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The now-closed Glen Mills reform school for boys in Pennsylvania faces more than a dozen lawsuits over claims that staff physically and sexually assaulted students there for decades, with nearly half of the claims filed over the past few weeks.
According to a report published in the The Philadelphia Inquirer on January 29, at least five new lawsuits over the reform school abuse were filed last Wednesday by former students, bringing the overall total of individual claims to 13. In addition, at least two Glen Mills reform school class action lawsuits have been filed on behalf of former students.
Each of the complaints raises similar allegations, describing incidents involving children attending the reform school, which was founded in 1826 and received juveniles from throughout the United States. The latest lawsuits indicate the school’s leadership fostered a culture of fear and abuse and ignored both the medical and educational needs of its students.
Plaintiffs in the lawsuit describe being repeatedly raped by staff members, in some cases while other staff members served as lookouts. Some of the claims indicate students were raped two or three times per week while at the Pennsylvania reform school, where several state courts nationwide sent juveniles.
At a news conference held the day the latest lawsuits were filed, one plaintiff, Tawfeeq Abdul-Lateef, said it appeared the staffers used the boys at the school as an outlet for anger and rage, and said they took turns viciously beating him.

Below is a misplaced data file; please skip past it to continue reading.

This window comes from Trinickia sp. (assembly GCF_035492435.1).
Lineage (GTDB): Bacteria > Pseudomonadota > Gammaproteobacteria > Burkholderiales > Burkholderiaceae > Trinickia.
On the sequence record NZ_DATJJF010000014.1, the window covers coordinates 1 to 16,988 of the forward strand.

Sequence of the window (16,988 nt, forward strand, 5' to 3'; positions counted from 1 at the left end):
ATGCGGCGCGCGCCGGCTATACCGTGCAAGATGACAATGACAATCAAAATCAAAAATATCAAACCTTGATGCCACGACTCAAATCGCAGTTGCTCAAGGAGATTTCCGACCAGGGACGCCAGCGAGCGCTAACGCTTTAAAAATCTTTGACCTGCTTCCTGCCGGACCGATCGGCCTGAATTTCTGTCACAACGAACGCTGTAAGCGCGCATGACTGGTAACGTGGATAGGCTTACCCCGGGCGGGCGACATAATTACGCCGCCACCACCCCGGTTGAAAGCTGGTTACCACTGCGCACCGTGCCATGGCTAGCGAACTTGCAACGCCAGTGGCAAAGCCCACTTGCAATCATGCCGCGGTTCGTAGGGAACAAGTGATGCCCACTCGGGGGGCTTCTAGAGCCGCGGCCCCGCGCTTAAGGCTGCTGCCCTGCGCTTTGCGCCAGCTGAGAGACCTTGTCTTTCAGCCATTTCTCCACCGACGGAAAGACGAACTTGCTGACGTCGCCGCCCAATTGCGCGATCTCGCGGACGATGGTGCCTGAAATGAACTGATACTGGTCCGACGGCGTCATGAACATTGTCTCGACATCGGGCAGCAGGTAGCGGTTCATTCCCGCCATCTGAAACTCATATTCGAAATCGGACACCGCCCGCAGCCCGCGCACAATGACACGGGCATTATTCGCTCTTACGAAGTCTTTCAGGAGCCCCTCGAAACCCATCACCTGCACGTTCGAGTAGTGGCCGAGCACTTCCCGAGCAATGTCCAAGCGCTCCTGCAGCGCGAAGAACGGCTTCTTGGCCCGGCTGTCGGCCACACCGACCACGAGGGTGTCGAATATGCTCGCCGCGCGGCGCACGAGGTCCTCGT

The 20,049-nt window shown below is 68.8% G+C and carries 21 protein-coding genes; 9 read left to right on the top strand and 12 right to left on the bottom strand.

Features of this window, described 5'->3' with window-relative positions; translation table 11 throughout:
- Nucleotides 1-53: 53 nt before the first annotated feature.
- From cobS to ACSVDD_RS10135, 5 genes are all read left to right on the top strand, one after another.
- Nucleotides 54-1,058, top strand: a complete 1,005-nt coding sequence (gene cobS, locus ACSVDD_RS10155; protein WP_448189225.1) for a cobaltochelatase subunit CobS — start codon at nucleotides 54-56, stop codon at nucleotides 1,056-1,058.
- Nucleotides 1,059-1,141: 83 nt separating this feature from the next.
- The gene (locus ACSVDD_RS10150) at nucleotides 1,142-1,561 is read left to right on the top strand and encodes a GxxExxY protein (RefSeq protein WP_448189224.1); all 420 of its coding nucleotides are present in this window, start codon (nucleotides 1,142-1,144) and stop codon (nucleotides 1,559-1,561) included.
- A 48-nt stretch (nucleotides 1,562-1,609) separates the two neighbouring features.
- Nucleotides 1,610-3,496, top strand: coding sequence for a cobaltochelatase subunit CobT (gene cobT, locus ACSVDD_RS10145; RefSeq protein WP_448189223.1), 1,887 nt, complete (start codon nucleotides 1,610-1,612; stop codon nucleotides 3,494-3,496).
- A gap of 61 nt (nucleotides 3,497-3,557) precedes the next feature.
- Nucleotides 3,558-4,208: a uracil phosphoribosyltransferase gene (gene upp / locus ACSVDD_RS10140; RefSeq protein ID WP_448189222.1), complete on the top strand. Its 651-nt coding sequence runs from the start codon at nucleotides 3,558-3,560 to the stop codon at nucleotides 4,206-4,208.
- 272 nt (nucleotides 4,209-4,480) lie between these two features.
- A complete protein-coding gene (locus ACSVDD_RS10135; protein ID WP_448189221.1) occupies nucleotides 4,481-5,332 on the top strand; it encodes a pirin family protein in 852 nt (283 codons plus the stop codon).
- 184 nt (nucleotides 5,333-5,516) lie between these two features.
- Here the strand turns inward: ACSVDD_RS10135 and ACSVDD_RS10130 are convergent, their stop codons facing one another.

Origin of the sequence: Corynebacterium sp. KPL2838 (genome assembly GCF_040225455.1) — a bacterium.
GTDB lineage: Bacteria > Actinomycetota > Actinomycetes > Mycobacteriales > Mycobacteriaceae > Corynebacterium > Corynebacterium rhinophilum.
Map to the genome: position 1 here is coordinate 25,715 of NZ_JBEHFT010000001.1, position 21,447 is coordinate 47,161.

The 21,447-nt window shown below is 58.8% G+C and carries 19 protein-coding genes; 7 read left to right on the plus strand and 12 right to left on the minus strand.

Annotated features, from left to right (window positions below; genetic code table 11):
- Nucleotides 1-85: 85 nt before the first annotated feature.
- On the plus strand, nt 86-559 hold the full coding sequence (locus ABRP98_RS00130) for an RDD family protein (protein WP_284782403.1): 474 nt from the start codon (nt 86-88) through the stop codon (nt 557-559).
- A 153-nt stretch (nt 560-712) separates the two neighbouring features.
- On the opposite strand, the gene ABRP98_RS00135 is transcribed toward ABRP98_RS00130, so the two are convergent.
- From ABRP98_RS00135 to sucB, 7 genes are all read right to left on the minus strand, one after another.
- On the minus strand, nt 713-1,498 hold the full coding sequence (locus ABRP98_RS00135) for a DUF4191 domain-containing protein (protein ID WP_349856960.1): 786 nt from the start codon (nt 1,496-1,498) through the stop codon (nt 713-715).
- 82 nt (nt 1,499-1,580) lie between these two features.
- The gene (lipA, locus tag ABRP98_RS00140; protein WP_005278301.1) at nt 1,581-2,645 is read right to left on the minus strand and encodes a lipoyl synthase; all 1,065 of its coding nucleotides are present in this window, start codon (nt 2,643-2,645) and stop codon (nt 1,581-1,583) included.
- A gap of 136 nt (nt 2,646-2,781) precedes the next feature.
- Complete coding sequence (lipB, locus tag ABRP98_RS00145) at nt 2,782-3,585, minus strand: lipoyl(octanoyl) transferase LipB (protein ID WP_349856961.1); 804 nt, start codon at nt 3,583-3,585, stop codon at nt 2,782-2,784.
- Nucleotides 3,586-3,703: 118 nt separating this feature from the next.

The abuse was first uncovered as part of prior investigative reports by the Philadelphia Inquirer, which led Pennsylvania Governor Tom Wolf to propose $5.1 million in new funding for oversite of the state’s residential juvenile programs, which would create more than 100 new staff positions.
In late March 2019, a month after the first article was published, Pennsylvania’s Department of Public Welfare Deputy Secretary Cathy A. Utz announced an Emergency Removal Order for Glen Mills Schools, where at least 64 students remained, which was down from a peak of more than 1,000 students.
The Glen Mills School was first founded in 1826, and housed boys from across the nation, many of whom were sent to the reform school through a court order due to behavioral problems. However, the investigation revealed rampant abuse and physical violence, and efforts to threaten children attending the school into silence.
After the first Philadelphia Inquirer article was published, states and cities began withdrawing juvenile delinquents from the Glen Mills reform school, and Executive Director Randy Ireson stepped down, claiming a leave of absence for health reasons.
State officials investigated and corroborated the newspaper’s findings, and the state revoked all of the school’s licenses on April 8, 2019.